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Hid­den tooth in­fec­tions may increase risk of heart dis­ease



According to a study carried out at the University of Helsinki, an infection of the root tip of a tooth increases the risk of coronary artery disease, even if the infection is symptomless.

Hidden dental root tip infections are very common: as many as one in four Finns suffers from at least one. Such infections are usually detected by chance from X-rays. John Liljestrand, researcher said,

“Acute coronary syndrome is 2.7 times more common among patients with untreated teeth in need of root canal treatment than among patients without this issue,”

The study was carried out at the Department of Oral and Maxillofacial Diseases of the University of Helsinki, in cooperation with the Heart and Lung Centre at Helsinki University Hospital. Its results were published in the latest issue of the Journal of Dental Research.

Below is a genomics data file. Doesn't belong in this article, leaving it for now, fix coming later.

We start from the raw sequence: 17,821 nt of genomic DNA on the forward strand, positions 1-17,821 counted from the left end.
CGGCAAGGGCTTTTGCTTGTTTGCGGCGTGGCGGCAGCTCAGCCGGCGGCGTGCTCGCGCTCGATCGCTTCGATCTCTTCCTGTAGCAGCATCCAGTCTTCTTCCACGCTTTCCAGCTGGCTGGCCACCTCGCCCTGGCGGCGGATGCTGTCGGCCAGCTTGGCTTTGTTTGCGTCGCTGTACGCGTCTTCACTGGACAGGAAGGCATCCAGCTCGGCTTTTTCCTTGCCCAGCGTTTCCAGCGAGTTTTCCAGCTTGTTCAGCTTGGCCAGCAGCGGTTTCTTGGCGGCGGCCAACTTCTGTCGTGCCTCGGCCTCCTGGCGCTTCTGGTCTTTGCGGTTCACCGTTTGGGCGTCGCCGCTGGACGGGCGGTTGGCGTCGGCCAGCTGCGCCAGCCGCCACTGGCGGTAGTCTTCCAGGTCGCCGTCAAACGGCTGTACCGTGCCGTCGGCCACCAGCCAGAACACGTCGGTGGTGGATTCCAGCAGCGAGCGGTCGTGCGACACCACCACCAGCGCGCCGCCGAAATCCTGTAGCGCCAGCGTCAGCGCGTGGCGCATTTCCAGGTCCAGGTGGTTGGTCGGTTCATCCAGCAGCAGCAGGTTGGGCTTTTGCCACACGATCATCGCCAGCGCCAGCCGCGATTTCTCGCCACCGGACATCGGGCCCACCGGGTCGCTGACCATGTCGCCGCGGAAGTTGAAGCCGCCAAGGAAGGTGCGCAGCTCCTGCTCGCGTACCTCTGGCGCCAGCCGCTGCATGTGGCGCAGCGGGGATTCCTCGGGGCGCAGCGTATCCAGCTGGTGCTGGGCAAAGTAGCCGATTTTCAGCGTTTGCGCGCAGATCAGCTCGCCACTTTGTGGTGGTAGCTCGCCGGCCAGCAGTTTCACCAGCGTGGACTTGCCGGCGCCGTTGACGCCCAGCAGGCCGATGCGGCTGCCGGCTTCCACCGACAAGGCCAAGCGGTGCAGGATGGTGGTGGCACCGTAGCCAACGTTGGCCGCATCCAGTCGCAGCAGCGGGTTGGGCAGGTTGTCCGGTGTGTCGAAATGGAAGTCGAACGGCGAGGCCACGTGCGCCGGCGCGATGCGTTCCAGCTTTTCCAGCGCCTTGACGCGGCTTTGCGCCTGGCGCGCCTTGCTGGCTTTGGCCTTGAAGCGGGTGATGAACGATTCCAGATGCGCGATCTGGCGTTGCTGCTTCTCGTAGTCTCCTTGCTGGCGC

Dental root tip infection, or apical periodontitis, is a bodily defence reaction against microbial infection in the dental pulp. Caries is the most common cause of dental root tip infection.

Today, information is increasingly available about the connection between oral infections and many common chronic diseases. For example, periodontitis, an inflammatory disease affecting the tissues that surround the teeth, causes low-grade inflammation and is regarded as an independent risk factor for coronary artery disease and diabetes. Dental root tip infections have been studied relatively little in this context, even though they appear to be connected with low-grade inflammation as well.